Toddlers and TV
Chances are you've enjoyed your fair share of television. You may enjoy it to unwind, to be entertained, or simply to learn something new.
How has your child responded to the television? If it's on, do they stop and stare or do they pay no attention to it at all? Have you tuned into any of the shows especially designed for children? Are you wondering what is appropriate? How much television is appropriate?
The American Academy of Pediatrics recommends no (yes, that would be zero) television viewing for children under the age of 2 years. Why, you may wonder? The question you want to consider (as experts have) is what does a child gain from watching television? There is so much a child can learn from other activities (reading books with a caregiver, singing and finger plays, natural interactions with their environment and toys). These interactions are much more meaningful for young children. They are also much more beneficial.
On the flip side, there are many wonderful developed television programs especially designed for young children. From Sesame Street, which was developed by early childhood experts to support child development, to the newest shows (Dora, Blue's Clues, etc.), there are many shows that are both developmentally appropriate and provide an enjoyable, entertaining, and even educational experience for your child.
If you decide to turn on the tube:
- Choose carefully. It may be wise to watch a program on your own before allowing your child to watch it. Consider the content being presented. How will your child respond? Is there anything that your child may be fearful of? Do you agree with the messages and content the program is communicating?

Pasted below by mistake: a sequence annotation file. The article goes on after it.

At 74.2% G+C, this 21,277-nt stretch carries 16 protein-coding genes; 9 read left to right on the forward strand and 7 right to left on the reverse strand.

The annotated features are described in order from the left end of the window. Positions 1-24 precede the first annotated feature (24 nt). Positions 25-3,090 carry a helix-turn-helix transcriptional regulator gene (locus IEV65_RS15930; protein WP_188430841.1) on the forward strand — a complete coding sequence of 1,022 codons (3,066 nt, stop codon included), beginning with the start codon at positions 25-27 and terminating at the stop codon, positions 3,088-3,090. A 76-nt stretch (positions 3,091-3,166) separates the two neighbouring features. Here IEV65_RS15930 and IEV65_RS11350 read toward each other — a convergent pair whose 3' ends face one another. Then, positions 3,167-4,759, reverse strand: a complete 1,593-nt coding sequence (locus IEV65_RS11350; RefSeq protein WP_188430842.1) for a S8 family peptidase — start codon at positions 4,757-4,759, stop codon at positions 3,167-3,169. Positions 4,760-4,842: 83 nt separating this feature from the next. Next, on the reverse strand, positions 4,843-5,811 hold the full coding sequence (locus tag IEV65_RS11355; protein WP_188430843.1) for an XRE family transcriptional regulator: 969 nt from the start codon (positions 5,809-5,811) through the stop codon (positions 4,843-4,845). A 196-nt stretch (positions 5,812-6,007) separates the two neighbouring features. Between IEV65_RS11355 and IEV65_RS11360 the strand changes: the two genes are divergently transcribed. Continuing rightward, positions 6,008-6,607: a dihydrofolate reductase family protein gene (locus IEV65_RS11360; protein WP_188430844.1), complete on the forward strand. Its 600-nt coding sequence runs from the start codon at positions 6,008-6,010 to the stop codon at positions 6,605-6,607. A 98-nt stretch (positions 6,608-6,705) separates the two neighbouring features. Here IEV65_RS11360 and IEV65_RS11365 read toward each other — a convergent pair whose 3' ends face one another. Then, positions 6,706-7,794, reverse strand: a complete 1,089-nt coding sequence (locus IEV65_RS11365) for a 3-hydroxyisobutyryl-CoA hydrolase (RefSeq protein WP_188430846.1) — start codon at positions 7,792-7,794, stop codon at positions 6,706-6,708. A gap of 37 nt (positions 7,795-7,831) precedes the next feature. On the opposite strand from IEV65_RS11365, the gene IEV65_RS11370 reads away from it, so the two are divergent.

- Watch with your child. Monitor their reactions to what they are watching. Talk with them about what they are seeing. If a character does something that is not realistic, you may want to respond with “that was silly, wasn't it?”
- Minimize exposure to commercials. You never quite know what is going to be coming on and if it will be appropriate. Rely on technologies such as DVD or DVR.
- A little goes a long way. Television may provide an additional opportunity for you and your child to share a quiet interaction (and even give you a little R&R from chasing them around!), however, like everything else, it should be used in moderation. Set boundaries for your child in terms of how much TV they are permitted to watch. There may be times when your child shows their displeasure in not being allowed to see another program. Empathize with their feelings, but stand your ground. If you are consistent, your toddler will soon learn that “all done” does mean, “all done.”
Television is a part of our lives. However, it is totally up to you to determine how much of it is a part of your child's.